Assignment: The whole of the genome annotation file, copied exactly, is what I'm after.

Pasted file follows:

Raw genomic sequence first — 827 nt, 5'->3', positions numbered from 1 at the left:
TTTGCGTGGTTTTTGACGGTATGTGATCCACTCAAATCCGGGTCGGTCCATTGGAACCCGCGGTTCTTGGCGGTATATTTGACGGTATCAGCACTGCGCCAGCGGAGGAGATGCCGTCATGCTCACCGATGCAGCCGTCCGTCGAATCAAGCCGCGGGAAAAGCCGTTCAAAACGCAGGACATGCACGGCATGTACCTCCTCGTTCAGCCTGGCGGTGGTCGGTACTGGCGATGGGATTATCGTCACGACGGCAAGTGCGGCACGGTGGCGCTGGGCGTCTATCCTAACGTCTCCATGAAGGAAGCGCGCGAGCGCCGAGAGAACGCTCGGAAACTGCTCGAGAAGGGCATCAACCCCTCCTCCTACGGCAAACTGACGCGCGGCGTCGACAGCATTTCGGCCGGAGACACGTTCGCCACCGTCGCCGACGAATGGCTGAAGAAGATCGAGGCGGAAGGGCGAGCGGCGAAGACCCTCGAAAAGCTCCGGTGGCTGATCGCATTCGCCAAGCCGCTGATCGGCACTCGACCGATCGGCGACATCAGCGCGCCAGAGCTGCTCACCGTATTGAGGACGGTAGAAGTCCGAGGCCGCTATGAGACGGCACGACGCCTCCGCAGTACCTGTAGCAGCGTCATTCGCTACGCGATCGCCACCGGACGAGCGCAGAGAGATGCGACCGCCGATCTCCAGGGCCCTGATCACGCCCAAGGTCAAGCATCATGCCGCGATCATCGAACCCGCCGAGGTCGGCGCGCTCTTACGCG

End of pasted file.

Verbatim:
Raw genomic sequence first — 827 nt, 5'->3', positions numbered from 1 at the left:
TTTGCGTGGTTTTTGACGGTATGTGATCCACTCAAATCCGGGTCGGTCCATTGGAACCCGCGGTTCTTGGCGGTATATTTGACGGTATCAGCACTGCGCCAGCGGAGGAGATGCCGTCATGCTCACCGATGCAGCCGTCCGTCGAATCAAGCCGCGGGAAAAGCCGTTCAAAACGCAGGACATGCACGGCATGTACCTCCTCGTTCAGCCTGGCGGTGGTCGGTACTGGCGATGGGATTATCGTCACGACGGCAAGTGCGGCACGGTGGCGCTGGGCGTCTATCCTAACGTCTCCATGAAGGAAGCGCGCGAGCGCCGAGAGAACGCTCGGAAACTGCTCGAGAAGGGCATCAACCCCTCCTCCTACGGCAAACTGACGCGCGGCGTCGACAGCATTTCGGCCGGAGACACGTTCGCCACCGTCGCCGACGAATGGCTGAAGAAGATCGAGGCGGAAGGGCGAGCGGCGAAGACCCTCGAAAAGCTCCGGTGGCTGATCGCATTCGCCAAGCCGCTGATCGGCACTCGACCGATCGGCGACATCAGCGCGCCAGAGCTGCTCACCGTATTGAGGACGGTAGAAGTCCGAGGCCGCTATGAGACGGCACGACGCCTCCGCAGTACCTGTAGCAGCGTCATTCGCTACGCGATCGCCACCGGACGAGCGCAGAGAGATGCGACCGCCGATCTCCAGGGCCCTGATCACGCCCAAGGTCAAGCATCATGCCGCGATCATCGAACCCGCCGAGGTCGGCGCGCTCTTACGCG